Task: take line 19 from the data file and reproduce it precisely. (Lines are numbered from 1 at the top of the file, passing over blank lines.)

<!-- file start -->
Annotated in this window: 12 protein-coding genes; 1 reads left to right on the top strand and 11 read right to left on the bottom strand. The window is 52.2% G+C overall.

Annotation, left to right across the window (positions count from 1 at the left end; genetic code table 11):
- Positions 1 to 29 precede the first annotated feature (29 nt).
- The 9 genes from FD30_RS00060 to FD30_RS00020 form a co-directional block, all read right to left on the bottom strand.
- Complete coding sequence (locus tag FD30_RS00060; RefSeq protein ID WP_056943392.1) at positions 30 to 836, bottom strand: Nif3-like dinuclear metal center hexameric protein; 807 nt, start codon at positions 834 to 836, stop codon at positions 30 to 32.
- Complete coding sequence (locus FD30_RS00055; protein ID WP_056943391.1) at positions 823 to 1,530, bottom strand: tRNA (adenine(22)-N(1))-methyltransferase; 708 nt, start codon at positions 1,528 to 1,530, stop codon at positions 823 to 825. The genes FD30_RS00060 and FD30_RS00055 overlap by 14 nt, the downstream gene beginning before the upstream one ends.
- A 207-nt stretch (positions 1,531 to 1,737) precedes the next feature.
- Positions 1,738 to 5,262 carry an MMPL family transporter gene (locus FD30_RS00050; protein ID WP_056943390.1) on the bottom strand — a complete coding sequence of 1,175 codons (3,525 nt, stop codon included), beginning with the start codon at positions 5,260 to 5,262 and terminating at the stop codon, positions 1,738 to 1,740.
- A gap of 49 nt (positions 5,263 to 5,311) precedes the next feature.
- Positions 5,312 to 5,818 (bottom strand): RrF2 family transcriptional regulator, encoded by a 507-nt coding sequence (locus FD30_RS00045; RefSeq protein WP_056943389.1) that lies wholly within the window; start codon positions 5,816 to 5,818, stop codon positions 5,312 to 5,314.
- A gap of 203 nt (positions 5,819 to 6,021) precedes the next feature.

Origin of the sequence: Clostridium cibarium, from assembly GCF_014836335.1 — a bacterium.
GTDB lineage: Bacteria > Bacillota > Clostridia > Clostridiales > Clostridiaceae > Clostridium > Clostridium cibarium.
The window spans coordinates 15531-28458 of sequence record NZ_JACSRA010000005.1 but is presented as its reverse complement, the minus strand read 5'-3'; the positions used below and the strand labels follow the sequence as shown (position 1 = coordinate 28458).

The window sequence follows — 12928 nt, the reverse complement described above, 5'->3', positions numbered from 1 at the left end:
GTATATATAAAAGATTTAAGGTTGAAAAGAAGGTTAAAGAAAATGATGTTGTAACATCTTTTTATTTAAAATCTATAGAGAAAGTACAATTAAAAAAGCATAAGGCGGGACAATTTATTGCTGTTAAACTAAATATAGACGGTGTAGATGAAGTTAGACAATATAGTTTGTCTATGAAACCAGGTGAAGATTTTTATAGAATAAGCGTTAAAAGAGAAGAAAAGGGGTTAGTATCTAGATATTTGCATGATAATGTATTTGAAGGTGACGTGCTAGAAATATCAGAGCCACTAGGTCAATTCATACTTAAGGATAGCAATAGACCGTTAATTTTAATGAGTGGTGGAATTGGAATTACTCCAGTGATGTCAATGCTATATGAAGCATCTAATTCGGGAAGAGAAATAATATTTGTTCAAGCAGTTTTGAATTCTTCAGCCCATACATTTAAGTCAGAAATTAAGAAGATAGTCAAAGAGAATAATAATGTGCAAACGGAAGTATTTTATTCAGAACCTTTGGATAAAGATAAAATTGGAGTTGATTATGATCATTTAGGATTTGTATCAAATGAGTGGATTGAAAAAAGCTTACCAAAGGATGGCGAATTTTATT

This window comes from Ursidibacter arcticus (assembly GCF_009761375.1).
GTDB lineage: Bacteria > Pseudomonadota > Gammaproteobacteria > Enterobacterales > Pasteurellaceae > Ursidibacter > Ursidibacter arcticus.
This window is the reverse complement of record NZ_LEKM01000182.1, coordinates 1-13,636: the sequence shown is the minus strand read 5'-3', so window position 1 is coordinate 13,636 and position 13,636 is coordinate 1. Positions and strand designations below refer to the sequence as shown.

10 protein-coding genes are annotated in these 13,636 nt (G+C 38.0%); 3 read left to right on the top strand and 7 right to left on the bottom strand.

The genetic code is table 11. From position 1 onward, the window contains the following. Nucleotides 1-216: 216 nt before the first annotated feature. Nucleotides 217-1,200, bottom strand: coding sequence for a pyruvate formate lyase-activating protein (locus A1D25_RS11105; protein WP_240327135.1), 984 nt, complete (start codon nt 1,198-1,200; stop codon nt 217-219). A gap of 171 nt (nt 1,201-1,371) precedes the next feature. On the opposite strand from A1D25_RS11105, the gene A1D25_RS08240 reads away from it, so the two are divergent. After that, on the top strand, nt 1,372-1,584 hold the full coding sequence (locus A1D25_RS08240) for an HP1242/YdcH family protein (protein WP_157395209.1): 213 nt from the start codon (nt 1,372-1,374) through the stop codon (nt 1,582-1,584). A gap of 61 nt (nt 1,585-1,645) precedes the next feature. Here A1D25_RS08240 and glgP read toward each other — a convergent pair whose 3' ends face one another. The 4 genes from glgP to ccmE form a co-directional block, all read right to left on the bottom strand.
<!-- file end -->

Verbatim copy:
This window is the reverse complement of record NZ_LEKM01000182.1, coordinates 1-13,636: the sequence shown is the minus strand read 5'-3', so window position 1 is coordinate 13,636 and position 13,636 is coordinate 1. Positions and strand designations below refer to the sequence as shown.